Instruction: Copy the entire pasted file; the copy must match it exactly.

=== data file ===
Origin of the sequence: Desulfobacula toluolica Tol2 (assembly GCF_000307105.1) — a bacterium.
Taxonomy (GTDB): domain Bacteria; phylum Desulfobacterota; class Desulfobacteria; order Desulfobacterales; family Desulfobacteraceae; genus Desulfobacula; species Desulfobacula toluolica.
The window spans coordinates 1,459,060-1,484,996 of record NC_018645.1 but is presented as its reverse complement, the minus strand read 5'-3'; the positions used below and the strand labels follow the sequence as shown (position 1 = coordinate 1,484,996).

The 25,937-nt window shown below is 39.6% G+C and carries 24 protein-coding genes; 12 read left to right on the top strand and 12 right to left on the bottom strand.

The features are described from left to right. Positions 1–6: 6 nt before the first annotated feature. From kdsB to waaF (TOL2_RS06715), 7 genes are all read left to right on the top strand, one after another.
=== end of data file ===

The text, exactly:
Origin of the sequence: Desulfobacula toluolica Tol2 (assembly GCF_000307105.1) — a bacterium.
Taxonomy (GTDB): domain Bacteria; phylum Desulfobacterota; class Desulfobacteria; order Desulfobacterales; family Desulfobacteraceae; genus Desulfobacula; species Desulfobacula toluolica.
The window spans coordinates 1,459,060-1,484,996 of record NC_018645.1 but is presented as its reverse complement, the minus strand read 5'-3'; the positions used below and the strand labels follow the sequence as shown (position 1 = coordinate 1,484,996).

The 25,937-nt window shown below is 39.6% G+C and carries 24 protein-coding genes; 12 read left to right on the top strand and 12 right to left on the bottom strand.

The features are described from left to right. Positions 1–6: 6 nt before the first annotated feature. From kdsB to waaF (TOL2_RS06715), 7 genes are all read left to right on the top strand, one after another.